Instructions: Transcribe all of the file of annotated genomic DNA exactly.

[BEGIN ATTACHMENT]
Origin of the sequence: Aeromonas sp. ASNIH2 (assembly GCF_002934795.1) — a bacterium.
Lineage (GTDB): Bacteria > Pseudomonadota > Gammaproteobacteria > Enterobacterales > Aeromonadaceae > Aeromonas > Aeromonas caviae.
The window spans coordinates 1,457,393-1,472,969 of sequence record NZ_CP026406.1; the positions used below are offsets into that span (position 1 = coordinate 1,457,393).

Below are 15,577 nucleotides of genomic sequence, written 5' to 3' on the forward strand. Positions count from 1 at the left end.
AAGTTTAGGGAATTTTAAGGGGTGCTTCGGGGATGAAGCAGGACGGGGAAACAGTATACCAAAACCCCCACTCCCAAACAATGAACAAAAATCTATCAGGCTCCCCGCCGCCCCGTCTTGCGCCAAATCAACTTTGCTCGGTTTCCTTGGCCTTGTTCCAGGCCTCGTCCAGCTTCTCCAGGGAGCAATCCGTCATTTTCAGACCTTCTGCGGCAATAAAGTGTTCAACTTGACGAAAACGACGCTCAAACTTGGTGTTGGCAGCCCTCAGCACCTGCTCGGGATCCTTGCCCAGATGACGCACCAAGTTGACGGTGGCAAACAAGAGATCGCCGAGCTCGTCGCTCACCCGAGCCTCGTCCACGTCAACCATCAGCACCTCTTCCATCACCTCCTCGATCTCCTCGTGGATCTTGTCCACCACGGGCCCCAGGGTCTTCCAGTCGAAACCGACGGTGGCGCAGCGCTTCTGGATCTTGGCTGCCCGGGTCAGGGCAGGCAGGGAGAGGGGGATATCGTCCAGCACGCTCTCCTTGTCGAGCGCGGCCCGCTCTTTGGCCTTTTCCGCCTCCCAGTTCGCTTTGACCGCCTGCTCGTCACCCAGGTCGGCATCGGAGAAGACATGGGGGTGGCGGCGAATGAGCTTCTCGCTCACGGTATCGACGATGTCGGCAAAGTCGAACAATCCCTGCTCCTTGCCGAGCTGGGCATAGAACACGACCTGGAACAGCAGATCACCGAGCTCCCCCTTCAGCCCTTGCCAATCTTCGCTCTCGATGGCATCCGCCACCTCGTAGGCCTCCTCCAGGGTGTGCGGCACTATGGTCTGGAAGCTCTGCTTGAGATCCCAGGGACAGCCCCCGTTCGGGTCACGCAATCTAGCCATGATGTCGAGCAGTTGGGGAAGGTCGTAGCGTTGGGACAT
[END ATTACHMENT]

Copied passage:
Origin of the sequence: Aeromonas sp. ASNIH2 (assembly GCF_002934795.1) — a bacterium.
Lineage (GTDB): Bacteria > Pseudomonadota > Gammaproteobacteria > Enterobacterales > Aeromonadaceae > Aeromonas > Aeromonas caviae.
The window spans coordinates 1,457,393-1,472,969 of sequence record NZ_CP026406.1; the positions used below are offsets into that span (position 1 = coordinate 1,457,393).

Below are 15,577 nucleotides of genomic sequence, written 5' to 3' on the forward strand. Positions count from 1 at the left end.
AAGTTTAGGGAATTTTAAGGGGTGCTTCGGGGATGAAGCAGGACGGGGAAACAGTATACCAAAACCCCCACTCCCAAACAATGAACAAAAATCTATCAGGCTCCCCGCCGCCCCGTCTTGCGCCAAATCAACTTTGCTCGGTTTCCTTGGCCTTGTTCCAGGCCTCGTCCAGCTTCTCCAGGGAGCAATCCGTCATTTTCAGACCTTCTGCGGCAATAAAGTGTTCAACTTGACGAAAACGACGCTCAAACTTGGTGTTGGCAGCCCTCAGCACCTGCTCGGGATCCTTGCCCAGATGACGCACCAAGTTGACGGTGGCAAACAAGAGATCGCCGAGCTCGTCGCTCACCCGAGCCTCGTCCACGTCAACCATCAGCACCTCTTCCATCACCTCCTCGATCTCCTCGTGGATCTTGTCCACCACGGGCCCCAGGGTCTTCCAGTCGAAACCGACGGTGGCGCAGCGCTTCTGGATCTTGGCTGCCCGGGTCAGGGCAGGCAGGGAGAGGGGGATATCGTCCAGCACGCTCTCCTTGTCGAGCGCGGCCCGCTCTTTGGCCTTTTCCGCCTCCCAGTTCGCTTTGACCGCCTGCTCGTCACCCAGGTCGGCATCGGAGAAGACATGGGGGTGGCGGCGAATGAGCTTCTCGCTCACGGTATCGACGATGTCGGCAAAGTCGAACAATCCCTGCTCCTTGCCGAGCTGGGCATAGAACACGACCTGGAACAGCAGATCACCGAGCTCCCCCTTCAGCCCTTGCCAATCTTCGCTCTCGATGGCATCCGCCACCTCGTAGGCCTCCTCCAGGGTGTGCGGCACTATGGTCTGGAAGCTCTGCTTGAGATCCCAGGGACAGCCCCCGTTCGGGTCACGCAATCTAGCCATGATGTCGAGCAGTTGGGGAAGGTCGTAGCGTTGGGACAT